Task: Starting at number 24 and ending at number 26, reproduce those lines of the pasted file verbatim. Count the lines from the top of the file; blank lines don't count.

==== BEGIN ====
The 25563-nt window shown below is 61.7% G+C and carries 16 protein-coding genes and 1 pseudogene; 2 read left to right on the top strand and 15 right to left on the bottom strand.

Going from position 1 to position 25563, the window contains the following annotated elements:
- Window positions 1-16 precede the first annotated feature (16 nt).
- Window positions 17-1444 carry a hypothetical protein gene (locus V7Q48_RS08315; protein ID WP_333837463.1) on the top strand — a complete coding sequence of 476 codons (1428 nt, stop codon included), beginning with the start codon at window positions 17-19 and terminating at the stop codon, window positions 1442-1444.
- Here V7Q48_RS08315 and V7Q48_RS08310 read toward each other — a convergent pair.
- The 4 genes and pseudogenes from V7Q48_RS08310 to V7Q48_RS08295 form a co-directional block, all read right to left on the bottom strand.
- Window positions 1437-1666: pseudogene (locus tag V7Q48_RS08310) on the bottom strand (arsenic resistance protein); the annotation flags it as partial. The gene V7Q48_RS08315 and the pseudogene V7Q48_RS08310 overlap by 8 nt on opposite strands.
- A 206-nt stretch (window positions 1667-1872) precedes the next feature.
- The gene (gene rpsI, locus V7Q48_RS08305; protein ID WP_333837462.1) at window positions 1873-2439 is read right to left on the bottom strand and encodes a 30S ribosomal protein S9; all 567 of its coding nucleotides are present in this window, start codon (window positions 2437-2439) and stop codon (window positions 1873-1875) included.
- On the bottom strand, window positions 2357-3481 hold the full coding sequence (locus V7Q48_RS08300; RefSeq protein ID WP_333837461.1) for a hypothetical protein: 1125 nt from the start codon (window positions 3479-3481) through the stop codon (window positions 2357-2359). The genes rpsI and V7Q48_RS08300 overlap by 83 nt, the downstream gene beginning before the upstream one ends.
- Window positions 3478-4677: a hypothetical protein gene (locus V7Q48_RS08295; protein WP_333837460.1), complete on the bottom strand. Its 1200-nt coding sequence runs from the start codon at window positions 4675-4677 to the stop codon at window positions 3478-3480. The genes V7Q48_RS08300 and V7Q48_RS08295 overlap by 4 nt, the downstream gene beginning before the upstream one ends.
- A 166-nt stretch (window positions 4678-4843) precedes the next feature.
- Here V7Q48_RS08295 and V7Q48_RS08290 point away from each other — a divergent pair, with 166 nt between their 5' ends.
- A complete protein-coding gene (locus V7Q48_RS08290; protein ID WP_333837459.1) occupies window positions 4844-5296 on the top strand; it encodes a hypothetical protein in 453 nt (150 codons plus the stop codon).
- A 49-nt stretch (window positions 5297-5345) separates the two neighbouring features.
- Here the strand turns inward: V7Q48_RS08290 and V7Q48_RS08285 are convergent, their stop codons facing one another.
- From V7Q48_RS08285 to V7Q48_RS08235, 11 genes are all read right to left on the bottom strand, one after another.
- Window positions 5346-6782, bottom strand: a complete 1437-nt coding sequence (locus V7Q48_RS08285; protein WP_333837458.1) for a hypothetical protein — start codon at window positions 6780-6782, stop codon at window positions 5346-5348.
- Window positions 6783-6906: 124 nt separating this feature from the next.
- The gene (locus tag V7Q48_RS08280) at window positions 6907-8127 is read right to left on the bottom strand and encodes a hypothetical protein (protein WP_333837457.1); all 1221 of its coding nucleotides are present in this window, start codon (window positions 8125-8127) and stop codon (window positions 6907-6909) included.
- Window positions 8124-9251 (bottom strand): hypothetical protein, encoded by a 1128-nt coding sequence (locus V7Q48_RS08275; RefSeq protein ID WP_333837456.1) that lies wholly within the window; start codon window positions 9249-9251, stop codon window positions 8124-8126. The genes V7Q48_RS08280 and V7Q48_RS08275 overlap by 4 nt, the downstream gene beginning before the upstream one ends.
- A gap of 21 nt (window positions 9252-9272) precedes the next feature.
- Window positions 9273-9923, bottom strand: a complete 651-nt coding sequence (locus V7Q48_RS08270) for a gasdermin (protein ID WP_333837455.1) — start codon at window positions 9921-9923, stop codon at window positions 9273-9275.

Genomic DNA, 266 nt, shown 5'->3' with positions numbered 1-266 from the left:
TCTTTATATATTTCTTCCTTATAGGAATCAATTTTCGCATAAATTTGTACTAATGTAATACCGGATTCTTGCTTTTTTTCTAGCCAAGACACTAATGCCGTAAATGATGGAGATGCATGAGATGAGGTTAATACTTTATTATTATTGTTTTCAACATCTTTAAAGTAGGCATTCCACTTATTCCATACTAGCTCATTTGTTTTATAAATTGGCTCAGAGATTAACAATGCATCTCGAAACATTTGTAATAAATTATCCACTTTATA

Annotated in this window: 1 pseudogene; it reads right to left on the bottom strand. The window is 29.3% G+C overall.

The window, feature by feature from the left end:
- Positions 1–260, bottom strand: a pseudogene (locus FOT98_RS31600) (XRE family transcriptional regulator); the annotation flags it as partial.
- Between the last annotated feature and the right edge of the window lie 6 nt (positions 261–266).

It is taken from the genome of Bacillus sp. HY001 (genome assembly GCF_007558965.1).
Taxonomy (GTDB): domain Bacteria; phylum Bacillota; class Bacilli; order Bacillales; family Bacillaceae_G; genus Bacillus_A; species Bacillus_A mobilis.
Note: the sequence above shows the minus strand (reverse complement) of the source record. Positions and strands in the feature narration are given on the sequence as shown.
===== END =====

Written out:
Genomic DNA, 266 nt, shown 5'->3' with positions numbered 1-266 from the left:
TCTTTATATATTTCTTCCTTATAGGAATCAATTTTCGCATAAATTTGTACTAATGTAATACCGGATTCTTGCTTTTTTTCTAGCCAAGACACTAATGCCGTAAATGATGGAGATGCATGAGATGAGGTTAATACTTTATTATTATTGTTTTCAACATCTTTAAAGTAGGCATTCCACTTATTCCATACTAGCTCATTTGTTTTATAAATTGGCTCAGAGATTAACAATGCATCTCGAAACATTTGTAATAAATTATCCACTTTATA

Annotated in this window: 1 pseudogene; it reads right to left on the bottom strand. The window is 29.3% G+C overall.